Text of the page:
Coming into training camp, there were two areas of concern on the Cleveland Browns‘ roster – kicker and right guard.
Less than three weeks away from the regular season opener, said areas of concern still aren’t resolved. In fact, you could argue they’ve gotten worse.
Cleveland continues to search for answers when it comes to its two biggest roster issues, as competitions for each position have yielded no clear winners. It goes without saying these red flags are worrisome, especially so when you consider the fact the Browns are the ones who created them in the first place.
Right guard became a question mark the second GM John Dorsey traded Kevin Zeitler back in March. The assumption that unproven Austin Corbett could pick up the slack left behind felt lofty back then, and seems laughable five months later.
Corbett has been all but eliminated from the running at right guard. He received zero snaps at the position during last Saturday’s preseason game against the Indianapolis Colts, despite playing into the fourth quarter. Instead, he served as Cleveland’s center, often sending QB Garrett Gilbert jumping after botched snaps.
Corbett’s struggles have been well-documented. However, when looking at the hole Cleveland is dealing with at guard, the problems start the team’s handling of him.
The Browns banked on an unproven player to replace one of the league’s better guards. In doing so, they set themselves up for trouble if he ended up not panning out. This appears to be what we’re seeing now, forcing Cleveland to hope Eric Kush, Kyle Kalis or newcomer Drew Forbes can not only win the job, but do so convincingly.
It’s safe to say we’re not close to seeing that take place, especially with coach Freddie Kitchens continuing to insist he’s in no hurry to name a starter.
As for kicker, Cleveland was wise to create a competition there. That said, the way the team went about it likely has a hand in the struggles we’ve been seeing.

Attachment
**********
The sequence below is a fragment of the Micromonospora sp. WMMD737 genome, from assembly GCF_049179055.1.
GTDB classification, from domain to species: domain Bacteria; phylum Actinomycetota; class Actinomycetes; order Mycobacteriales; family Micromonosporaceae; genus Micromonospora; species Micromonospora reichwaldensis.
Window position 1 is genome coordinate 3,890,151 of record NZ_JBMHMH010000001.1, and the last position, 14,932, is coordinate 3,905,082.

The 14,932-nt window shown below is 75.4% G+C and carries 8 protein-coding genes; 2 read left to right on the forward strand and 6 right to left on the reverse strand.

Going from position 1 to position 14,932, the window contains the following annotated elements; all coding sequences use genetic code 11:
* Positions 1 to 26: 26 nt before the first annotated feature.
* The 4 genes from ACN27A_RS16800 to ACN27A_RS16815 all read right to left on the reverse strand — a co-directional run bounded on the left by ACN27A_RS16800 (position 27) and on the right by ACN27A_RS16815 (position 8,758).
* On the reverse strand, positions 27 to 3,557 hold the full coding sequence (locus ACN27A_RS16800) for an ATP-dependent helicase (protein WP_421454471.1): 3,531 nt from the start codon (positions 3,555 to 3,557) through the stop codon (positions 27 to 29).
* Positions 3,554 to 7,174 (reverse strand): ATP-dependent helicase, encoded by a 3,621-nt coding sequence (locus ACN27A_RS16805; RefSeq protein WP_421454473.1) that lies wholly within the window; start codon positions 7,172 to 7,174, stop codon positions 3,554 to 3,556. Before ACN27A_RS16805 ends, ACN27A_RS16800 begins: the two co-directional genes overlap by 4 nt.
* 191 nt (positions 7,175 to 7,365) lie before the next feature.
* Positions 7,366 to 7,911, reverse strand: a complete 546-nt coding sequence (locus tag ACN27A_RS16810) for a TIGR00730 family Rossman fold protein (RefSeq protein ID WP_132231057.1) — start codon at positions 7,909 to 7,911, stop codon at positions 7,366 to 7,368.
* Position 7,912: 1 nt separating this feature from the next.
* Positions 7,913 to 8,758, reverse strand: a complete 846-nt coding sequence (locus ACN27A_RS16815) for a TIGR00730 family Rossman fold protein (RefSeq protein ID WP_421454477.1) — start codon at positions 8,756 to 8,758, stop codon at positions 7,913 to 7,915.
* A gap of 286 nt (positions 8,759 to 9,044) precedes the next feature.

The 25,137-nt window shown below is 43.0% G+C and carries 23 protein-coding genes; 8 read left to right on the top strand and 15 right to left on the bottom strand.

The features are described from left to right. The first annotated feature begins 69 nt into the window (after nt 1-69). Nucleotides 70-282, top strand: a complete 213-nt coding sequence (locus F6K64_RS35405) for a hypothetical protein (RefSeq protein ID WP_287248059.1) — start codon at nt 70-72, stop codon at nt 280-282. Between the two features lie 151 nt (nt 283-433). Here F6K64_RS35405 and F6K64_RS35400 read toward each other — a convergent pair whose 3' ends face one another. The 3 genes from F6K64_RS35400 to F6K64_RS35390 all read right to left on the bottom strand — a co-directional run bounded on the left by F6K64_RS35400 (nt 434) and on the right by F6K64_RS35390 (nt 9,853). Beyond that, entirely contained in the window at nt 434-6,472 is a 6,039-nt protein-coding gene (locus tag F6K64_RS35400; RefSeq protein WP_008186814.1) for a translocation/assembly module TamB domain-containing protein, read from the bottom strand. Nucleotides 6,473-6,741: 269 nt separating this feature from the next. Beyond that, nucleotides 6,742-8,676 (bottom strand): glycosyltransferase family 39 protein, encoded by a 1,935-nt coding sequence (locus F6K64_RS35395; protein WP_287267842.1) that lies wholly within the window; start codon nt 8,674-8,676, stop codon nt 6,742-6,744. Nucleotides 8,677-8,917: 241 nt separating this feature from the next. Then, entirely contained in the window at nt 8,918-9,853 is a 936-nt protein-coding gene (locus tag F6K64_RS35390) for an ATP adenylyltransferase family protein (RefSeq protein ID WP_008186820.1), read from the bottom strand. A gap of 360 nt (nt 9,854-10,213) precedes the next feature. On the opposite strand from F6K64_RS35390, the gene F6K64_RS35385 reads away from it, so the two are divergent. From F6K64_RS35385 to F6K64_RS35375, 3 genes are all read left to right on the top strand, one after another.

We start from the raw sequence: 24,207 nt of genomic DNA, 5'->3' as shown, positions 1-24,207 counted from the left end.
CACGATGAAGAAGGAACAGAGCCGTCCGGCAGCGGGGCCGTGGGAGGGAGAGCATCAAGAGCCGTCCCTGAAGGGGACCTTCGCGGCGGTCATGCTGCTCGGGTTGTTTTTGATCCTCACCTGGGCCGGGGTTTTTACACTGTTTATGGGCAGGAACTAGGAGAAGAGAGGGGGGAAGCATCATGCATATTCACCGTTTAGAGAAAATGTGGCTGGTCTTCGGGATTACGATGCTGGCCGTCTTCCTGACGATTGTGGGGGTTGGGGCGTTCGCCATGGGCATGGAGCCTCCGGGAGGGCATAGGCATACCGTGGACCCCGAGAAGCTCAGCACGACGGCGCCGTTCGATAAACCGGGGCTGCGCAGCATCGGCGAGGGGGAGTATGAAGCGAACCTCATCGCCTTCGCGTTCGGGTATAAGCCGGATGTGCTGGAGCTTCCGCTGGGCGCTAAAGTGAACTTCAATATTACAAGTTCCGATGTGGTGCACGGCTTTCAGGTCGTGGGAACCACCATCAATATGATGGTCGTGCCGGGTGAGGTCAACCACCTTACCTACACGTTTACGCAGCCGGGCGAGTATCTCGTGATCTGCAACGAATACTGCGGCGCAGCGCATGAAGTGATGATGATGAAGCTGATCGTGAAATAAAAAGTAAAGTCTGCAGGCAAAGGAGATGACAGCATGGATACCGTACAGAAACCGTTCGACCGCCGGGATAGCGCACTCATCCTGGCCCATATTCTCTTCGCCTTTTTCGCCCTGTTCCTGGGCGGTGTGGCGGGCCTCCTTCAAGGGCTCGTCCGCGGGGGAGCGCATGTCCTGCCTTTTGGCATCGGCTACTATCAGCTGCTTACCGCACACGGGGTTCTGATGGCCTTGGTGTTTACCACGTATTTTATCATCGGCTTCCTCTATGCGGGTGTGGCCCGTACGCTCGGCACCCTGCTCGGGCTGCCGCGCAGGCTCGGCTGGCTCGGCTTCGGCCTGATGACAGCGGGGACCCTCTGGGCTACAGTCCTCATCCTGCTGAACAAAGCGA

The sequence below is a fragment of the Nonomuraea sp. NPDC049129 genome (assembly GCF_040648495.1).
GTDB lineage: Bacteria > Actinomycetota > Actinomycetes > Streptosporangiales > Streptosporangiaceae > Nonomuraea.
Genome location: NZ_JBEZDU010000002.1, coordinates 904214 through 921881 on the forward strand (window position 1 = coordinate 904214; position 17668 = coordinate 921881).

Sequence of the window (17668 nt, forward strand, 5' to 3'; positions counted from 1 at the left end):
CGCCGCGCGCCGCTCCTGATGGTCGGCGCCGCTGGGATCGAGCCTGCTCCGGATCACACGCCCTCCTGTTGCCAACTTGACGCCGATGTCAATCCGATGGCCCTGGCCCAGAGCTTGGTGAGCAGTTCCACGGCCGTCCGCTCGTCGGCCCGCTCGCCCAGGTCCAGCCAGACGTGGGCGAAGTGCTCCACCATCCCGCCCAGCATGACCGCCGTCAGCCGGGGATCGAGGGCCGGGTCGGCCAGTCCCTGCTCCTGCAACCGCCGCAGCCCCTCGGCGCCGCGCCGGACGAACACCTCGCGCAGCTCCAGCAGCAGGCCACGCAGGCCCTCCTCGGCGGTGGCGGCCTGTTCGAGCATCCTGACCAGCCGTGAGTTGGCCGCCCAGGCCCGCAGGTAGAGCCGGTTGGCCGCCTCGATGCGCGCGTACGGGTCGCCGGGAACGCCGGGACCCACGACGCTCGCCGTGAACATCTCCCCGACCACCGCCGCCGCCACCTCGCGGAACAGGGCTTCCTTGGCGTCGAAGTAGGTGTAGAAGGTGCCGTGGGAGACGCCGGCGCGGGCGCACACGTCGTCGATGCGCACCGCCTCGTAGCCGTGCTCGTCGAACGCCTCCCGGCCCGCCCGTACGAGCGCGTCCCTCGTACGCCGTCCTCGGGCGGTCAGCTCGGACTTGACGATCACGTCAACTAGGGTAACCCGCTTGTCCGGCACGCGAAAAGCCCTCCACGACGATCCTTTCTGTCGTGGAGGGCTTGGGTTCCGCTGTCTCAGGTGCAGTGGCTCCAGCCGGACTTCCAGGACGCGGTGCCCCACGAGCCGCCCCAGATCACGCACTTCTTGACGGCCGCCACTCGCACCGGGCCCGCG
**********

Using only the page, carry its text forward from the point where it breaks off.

The Browns decided to spend a fifth-round pick on Oklahoma kicker Austin Seibert, intending to create some pressure on incumbent Greg Joseph. While the latter performed admirably after Cleveland acquired him early last season, he still left a lot to be desired.
Despite this plan making sense on paper, it’s created a situation where neither kicker is standing out.
Kicking update: both 4-6
Austin Seibert: 27✅, 33✅, 37❌, 48✅, 53❌, 56✅
Greg Joseph: 27✅, 33✅, 37✅, 48✅, 53❌, 56❌
— Daryl Ruiter (@RuiterWrongFAN) August 19, 2019
Both Joseph and Seibert appear to be dealing with a serious case of the yips. Instead of one out-performing the other, both continue to mix makes with misses.
It doesn’t feel like a leap to think both kickers are buckling under the burden created by Cleveland’s competition.
Joseph likely feels increased pressure knowing he’s suddenly fighting for a roster spot after spending 14 games with the team last year.
Meanwhile, Seibert is dealing with increased expectations thanks to the Browns feeling he was talented enough to merit using a draft pick on him.
To be clear, the Browns weren’t wrong in attempting to resolve their kicking position through competition. In doing so, though, they’ve effectively shaken the confidence of the two guys vying for the job.
Kitchens is apparently still willing to count on either Joseph or Seibert running away with the competition, as he claims Cleveland won’t be bringing in additional kickers.
While that’s commendable encouragement, one of these two better start standing out soon. The last thing the Browns need is to give a roster spot to a kicker because he wasn’t as bad as the guy they cut.
Bottom line – the regular season is fast approaching, yet Cleveland is still miles away from resolving the two biggest holes on its roster.
The player we expected to play right guard is closer to being cut than he is to getting the starting gig.
The pressure of Cleveland’s kicking competition has created too much anxiety for either competitor to deal with.
The Browns may have had good intentions with their approaches to guard and kicker. Right now, though, said approaches are backfiring in a bad way.